Luke Visconti's Ask the White Guy column is a top draw on DiversityInc.com. Visconti, the founder and CEO of DiversityInc, is a nationally recognized leader in diversity management. In his popular column, readers who ask Visconti tough questions about race/culture, religion, gender, sexual orientation, disability and age can expect smart, direct and disarmingly frank answers.
The White Guy responds to one reader's comment on the recent presidential appointment of Amanda Simpson, who is transgender.
What!!!! Why do we need to know about a person's sexual orientation! If that person is qualified for the position then so be it done!!! I don't care that this person has had his penis removed or if a woman has received the penis that he had and he received the vagina that she had and took hormones to perpetuate as a gender that he or she was NOT BORN with--! I know wrong sentence structure!
I've covered this before, but it's worth going over once again only to serve as a warning.
Diversity management requires constant vigilance because we are all predisposed to discriminate. This person works for a philanthropy whose web site eloquently describes its mission as serving people in need regardless of age or economic situation! Even here you will find biased and creepy people expressing their ignorant and hateful "opinions," creating the toxic environment that most people outside the majority are burdened with.
The fact that being transgender isn't about orientation is clearly lost on this person. She's just full of bile and hate over a story about an intrepid and successful fellow traveler on this planet. That we don't have to diminish everything that isn't like "us" or that we don't understand is lost on her. This is why you MUST have MANDATORY diversity training—and when this kind of nonsense rears its ugly head, you must deal with it immediately. There is no such thing as parsing civil or human rights; discrimination of one group will place the chain of oppression on other groups. And as Yvonne Johnson, chair of the Bennett College board of trustees and retired mayor of Greensboro, N.C., once said to me, the chain of oppression is connected to both the oppressed and the oppressor.
Oh, you think your religion preaches that people are born one way or another? Don't go there—your religion is protected by the first amendment to the Constitution, and we the people are protected from your religion by the same amendment. Further, in a work environment, you don't get to choose. It is the imprimatur of the employer to set the ethic and moral values.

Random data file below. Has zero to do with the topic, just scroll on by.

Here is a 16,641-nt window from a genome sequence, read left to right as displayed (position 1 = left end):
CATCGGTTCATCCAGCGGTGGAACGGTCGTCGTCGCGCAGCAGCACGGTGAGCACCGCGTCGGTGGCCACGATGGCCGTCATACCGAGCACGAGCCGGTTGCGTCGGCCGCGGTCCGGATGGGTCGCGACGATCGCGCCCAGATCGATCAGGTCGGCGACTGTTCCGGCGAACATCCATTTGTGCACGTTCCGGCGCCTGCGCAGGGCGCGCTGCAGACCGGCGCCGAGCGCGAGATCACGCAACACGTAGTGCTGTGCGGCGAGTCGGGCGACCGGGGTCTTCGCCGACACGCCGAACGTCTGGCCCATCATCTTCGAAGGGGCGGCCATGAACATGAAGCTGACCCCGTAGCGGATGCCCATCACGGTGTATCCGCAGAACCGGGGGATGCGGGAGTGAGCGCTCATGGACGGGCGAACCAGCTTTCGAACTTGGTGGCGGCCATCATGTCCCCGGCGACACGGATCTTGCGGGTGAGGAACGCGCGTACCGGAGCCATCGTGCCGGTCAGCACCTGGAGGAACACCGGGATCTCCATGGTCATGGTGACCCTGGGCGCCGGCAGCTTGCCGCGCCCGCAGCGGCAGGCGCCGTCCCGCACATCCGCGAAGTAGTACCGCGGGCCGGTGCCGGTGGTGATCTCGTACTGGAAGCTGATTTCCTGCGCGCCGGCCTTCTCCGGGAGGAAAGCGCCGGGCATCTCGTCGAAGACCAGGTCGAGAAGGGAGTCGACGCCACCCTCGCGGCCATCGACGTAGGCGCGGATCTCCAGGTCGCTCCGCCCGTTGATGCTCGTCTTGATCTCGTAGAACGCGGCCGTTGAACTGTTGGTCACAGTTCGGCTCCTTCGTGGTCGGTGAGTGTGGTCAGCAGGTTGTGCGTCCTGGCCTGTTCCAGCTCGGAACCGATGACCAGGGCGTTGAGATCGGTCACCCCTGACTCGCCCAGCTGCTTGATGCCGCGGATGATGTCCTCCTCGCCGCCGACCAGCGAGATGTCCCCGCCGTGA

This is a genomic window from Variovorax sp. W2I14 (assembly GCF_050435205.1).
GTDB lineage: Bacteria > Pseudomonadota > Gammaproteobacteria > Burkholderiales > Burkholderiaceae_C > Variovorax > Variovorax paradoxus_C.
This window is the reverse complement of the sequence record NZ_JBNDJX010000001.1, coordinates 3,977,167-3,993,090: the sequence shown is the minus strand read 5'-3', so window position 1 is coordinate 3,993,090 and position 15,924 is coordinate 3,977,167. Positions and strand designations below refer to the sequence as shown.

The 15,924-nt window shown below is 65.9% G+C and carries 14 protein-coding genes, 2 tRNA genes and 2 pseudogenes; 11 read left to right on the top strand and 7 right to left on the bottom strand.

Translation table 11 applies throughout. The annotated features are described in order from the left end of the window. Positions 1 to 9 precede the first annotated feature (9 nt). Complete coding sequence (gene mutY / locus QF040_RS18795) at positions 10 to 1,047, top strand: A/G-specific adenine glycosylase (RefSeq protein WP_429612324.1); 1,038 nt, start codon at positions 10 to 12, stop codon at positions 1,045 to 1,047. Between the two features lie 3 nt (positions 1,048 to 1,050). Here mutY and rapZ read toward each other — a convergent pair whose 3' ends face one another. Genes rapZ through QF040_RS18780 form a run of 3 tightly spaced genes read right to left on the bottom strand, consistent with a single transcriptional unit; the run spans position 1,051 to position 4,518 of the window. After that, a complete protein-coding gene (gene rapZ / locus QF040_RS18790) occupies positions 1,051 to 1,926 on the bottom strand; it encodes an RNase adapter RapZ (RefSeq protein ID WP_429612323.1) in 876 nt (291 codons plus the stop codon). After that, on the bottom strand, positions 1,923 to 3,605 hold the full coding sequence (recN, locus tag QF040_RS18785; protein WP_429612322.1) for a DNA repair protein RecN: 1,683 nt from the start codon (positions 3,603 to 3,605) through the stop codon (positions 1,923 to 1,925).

Let's get back to this reader's multifaceted hate rant. A person's sexuality (orientation and/or sexual expression) is central to who they are. It would be a sterile, inhumane environment where you could NOT talk about your orientation. Heterosexual, non-transgender people display their orientation in any number of ways—discussing what they did with their families over the weekend, photos of their loved ones on their workstations, who they show up with at social events.
It is a human feeling to think that someone getting something is going to cost you something. The liberation of all people to be who they are—with all the orientation or sexual expression that the human condition gives us—does not diminish being heterosexual. I'd say it validates it by allowing all of us to be who we are while we respect who other people are.
This couldn't be more central to running a business. Regardless of what your organization does—business to consumer/business/government—you're dealing with people. The ONLY thing that transcends commodity is value. You can't build value independent of human relationships. When you can engender trust, you can build value. Increasing clarity on values increased an organization's decision-making abilities. It becomes more clear where you're going to draw the line and what business you'll turn down. Concurrence and clarity of values helps pick successful business partners. I'll never forget the moment of understanding that the late Dave Sampson brought to me when he told me how Marriott won three different $1-billion contracts by expressing his company's values on supplier diversity to city governments when bidding for convention-center projects.
This works on a personal basis also. George Chavel told me about refusing to respond to an RFP after a racist incident with a prospect when he was in a vice-president position. Is there a connection between this clarity of values and his rise from a modest (but value-filled) home to being the CEO of Sodexo, a company with more than 100,000 employees serving food to millions? The connection is absolutely clear in my mind.
So, if you have a person on your team who expresses his or her hateful little opinions, you have a problem. Maybe training will help; people evolve (Abraham Lincoln thought that emancipated enslaved people should be sent back to Africa early in his presidency—Frederick Douglass gave him some "training.") However, sometimes you need to put someone out of your organization. This isn't about opinion; it's about setting the moral values of how you conduct yourself and your business with others.